Over 4,000 beer-lovers attended the ninth annual (Savor) An American Craft Beer & Food Experience in Washington D.C. With 76 unique, emerging, and passionate breweries offering their expertise of craft beer and, of course, their brews, this two-day festival is unlike any other.
An American craft-brewer is defined by the Brewers Association as, “small, independent and traditional.” Small: annual production of 6 million barrels of beer or less; independent: less than 25 percent of the craft brewery is owned or controlled by an alcoholic beverage industry member that is not itself a craft-brewer; and traditional: a brewer that has a majority of its total beverage alcohol volume in beers whose flavor derives from traditional or innovative brewing ingredients and their fermentation.
Savor offers a national platform for these regional, lesser known breweries to expand past their usual breadth of influence. Out of the craft breweries pouring, 70 percent were not at the event last year and half had never participated in this event before. Each brewery had a booth in which they showcased two of their beers, along with paired with hors d’oeuvres for unlimited sampling.
Delicious bites included whipped bone marrow with shallot and sherry marmalade paired with imperial IPA; roast asparagus and leek tart paired with saison; lamb tartare with cocoa nibs paired with imperial stout; shrimp and grits paired with pale ale; and banana pudding paired with farmhouse ale. These are just several of the beer and food combos offered throughout the night. Also present was a grand charcuterie station and an artisan cheese buffet to enjoy.
During each night of the event, separate, intimate salons took place where attendees could interact, listen, and learn from the beer specialists themselves regarding various subjects. Hour-long salons offered featured topics such as fruit beers vs. fruit-flavored beers and indigenous American beers ― past and present.
Not surprisingly, the salon I chose to attend was beer as dessert, which had each participant taste “four unique beers that may remind you more of a dessert than a beer.” It was presented by Atwater Brewery’s Mark Reith, Big Storm Brewing Company’s Dan Sartin, and Insight Brewing Company’s Ilan Klages-Mundt
One of my favorite beers of the night was Insight Brewing Company’s sweet, fruity Blackberry Saison. Co-founder Ilan Klages-Mundt was awesome enough to answer some questions.
What gives you inspiration when embarking on a new flavor? Is there a favorite/ worst part of this process?
Ilan Klages-Mundt: The idea of making a new beer is entirely a creative one. Sometimes an idea can come from trying a new food. Sometimes you seek out local ingredients at a farmers market. Sometimes you’re walking by a juniper bush and the smell inspires a totally new beer idea. Once the idea is in mind for a beer, the science comes in to play, and recipe formulation begins. The longer you’ve brewed, the fewer test batches you need to do in order to make the best beer, but sometimes the test batching can get tiresome, as the process doesn’t always work as fast as the creative.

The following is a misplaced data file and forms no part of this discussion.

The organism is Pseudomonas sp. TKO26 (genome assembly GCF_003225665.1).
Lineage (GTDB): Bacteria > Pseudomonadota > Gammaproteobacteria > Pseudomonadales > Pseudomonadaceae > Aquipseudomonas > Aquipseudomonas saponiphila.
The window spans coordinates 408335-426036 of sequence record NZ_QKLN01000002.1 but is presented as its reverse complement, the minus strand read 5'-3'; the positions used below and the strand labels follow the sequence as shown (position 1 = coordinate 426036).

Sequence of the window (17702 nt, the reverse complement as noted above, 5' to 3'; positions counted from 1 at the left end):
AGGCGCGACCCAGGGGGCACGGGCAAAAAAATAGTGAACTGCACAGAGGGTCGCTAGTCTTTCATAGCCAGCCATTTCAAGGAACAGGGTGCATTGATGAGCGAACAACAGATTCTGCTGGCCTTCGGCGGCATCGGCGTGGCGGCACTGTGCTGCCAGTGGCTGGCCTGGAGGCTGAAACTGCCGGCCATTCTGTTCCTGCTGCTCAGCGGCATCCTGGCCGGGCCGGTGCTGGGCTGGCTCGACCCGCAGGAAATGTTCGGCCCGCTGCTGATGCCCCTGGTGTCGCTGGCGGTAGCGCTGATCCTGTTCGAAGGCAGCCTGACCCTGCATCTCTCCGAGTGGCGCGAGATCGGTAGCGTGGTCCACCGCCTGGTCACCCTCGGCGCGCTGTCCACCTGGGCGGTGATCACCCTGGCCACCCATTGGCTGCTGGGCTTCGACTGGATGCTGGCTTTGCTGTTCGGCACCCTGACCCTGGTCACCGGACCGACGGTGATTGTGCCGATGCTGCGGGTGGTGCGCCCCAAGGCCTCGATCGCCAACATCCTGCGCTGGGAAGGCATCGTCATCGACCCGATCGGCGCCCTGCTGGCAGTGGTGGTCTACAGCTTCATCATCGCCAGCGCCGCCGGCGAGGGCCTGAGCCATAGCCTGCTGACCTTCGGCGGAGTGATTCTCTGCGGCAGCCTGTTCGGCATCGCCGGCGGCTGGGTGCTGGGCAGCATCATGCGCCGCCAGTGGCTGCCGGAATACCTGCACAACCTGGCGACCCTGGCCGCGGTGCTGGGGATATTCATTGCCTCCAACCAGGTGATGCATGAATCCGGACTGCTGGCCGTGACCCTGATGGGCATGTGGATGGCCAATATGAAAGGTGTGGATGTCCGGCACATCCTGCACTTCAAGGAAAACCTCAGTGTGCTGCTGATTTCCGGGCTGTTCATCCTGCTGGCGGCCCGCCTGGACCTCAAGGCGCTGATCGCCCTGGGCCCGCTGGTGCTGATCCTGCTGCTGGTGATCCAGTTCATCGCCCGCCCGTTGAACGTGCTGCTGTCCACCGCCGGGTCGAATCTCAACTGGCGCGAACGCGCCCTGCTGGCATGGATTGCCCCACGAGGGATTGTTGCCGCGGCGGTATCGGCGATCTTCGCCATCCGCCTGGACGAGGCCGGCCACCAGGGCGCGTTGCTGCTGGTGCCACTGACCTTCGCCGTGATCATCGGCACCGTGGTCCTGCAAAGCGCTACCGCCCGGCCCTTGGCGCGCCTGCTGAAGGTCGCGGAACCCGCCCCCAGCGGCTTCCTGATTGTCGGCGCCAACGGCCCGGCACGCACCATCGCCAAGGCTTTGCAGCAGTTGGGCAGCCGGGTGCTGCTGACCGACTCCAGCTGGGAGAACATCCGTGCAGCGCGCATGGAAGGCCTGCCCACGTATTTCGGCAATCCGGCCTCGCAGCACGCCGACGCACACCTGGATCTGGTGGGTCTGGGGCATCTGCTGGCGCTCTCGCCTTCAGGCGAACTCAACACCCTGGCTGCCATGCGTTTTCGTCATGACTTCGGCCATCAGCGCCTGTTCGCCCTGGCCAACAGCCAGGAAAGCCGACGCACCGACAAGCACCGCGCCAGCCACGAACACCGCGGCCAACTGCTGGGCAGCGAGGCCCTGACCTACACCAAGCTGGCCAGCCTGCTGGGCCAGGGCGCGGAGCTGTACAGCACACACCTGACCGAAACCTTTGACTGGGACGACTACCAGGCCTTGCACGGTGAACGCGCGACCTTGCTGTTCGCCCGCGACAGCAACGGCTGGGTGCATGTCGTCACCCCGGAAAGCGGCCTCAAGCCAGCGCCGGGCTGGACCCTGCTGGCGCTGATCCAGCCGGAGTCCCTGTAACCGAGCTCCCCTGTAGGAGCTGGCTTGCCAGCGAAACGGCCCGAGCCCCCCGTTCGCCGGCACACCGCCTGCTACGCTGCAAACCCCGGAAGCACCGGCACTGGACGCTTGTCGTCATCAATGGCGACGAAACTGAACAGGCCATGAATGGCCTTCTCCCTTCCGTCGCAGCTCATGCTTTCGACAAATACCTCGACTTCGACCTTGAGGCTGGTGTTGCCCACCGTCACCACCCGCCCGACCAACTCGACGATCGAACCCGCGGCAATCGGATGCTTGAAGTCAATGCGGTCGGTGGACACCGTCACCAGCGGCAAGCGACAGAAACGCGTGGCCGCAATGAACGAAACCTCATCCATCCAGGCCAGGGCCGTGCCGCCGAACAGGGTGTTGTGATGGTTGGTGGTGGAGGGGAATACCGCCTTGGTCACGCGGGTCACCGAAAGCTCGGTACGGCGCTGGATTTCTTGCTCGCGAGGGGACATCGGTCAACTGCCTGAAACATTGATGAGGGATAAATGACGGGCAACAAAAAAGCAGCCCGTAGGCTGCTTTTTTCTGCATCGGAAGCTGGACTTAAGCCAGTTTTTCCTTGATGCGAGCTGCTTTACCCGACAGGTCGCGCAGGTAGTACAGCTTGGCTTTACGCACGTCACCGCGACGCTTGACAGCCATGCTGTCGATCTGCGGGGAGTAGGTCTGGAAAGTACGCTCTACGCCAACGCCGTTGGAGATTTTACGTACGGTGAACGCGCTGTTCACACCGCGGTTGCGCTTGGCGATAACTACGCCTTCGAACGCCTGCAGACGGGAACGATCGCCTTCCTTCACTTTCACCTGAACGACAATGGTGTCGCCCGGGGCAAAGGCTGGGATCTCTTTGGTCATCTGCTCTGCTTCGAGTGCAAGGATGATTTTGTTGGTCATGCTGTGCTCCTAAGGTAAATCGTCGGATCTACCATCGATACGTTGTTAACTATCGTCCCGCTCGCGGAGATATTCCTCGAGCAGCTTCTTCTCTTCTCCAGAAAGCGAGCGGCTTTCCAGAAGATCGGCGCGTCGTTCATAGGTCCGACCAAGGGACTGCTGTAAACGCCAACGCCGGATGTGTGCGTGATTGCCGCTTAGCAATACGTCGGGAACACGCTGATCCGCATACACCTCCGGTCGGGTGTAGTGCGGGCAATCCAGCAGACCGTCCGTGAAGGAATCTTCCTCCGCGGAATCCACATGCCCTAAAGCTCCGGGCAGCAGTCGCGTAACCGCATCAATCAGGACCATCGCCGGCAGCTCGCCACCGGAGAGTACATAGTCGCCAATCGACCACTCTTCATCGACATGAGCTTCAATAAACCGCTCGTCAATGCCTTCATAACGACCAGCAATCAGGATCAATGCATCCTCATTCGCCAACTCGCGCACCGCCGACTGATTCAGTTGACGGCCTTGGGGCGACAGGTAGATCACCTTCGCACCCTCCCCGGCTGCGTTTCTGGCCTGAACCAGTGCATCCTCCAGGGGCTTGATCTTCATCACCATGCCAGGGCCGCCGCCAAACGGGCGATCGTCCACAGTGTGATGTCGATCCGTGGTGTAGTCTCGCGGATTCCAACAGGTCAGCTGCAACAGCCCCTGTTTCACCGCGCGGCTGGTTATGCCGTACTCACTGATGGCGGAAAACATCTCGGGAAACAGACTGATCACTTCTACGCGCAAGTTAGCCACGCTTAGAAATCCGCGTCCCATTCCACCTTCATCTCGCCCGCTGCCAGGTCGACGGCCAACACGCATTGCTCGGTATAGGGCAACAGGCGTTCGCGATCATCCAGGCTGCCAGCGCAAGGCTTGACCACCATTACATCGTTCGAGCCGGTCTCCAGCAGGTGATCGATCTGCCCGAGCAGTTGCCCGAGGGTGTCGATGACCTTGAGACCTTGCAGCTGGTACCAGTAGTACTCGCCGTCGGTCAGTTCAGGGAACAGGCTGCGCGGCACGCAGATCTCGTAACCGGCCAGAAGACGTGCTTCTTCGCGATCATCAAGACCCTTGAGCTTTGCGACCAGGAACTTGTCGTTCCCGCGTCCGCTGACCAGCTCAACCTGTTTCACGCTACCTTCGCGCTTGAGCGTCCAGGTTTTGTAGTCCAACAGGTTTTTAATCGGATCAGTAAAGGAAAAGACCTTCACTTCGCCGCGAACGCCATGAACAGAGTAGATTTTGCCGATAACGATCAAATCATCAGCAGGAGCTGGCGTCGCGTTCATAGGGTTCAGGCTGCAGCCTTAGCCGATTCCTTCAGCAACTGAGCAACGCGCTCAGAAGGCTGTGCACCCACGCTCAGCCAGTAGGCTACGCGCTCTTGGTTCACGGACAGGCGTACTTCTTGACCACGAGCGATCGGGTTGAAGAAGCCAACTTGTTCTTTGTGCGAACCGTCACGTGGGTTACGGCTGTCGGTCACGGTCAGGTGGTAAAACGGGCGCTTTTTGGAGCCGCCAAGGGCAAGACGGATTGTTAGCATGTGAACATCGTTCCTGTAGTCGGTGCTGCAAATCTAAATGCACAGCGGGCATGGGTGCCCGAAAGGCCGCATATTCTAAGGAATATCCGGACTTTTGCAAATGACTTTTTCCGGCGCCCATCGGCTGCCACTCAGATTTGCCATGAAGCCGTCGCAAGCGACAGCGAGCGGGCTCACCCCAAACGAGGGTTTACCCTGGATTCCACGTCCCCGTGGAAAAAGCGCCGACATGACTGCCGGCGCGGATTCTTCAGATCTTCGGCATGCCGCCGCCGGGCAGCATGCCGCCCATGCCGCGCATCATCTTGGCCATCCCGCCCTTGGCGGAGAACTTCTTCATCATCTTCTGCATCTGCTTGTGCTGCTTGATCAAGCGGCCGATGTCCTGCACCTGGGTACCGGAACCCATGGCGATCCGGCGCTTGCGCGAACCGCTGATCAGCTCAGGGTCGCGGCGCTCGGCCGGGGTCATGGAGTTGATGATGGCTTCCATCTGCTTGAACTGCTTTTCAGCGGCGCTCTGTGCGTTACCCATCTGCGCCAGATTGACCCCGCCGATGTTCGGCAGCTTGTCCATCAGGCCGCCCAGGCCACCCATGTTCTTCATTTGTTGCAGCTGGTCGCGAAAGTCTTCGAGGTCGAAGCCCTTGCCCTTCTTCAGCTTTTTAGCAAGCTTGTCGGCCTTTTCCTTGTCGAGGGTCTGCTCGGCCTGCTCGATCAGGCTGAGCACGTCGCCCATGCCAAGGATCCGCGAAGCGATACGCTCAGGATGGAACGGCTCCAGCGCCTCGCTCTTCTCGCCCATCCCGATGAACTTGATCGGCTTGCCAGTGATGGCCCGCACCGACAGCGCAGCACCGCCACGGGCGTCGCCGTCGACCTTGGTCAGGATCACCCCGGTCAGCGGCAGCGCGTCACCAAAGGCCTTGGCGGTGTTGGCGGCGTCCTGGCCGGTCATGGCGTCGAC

What makes a beer an “outstanding beer” in your opinion?
This might be an exceptionally basic answer, but I think it all comes down to flavor. If the beer tastes great, then it’s a great beer. Plain and simple. Not everyone will like the same beers, and that’s OK, but if you do like a beer, don’t let anyone tell you otherwise.
For beer beginners, what’s your advice on finding the types you like?
If you have a local brewery (which these days, you probably do), go for a visit and tell them what you are looking for. There’s a good chance that they make a beer that will be something that you will really enjoy, but there’s also a good chance they’ll challenge your taste buds and show you something you may have never known existed!
Another great way is to go to a good local beer shop and ask the sales person there to give you a few beer ideas that they would suggest for a beginner. Beer shops can have a huge selection of beers, so I’m going to guarantee that they will be able to find something for everyone.
Lastly, just as every year in the past, the Brewers Association has collaborated with both “small and independent farms, ranches and fish mongers to incorporate local and seasonal ingredients in as many menu items as possible.”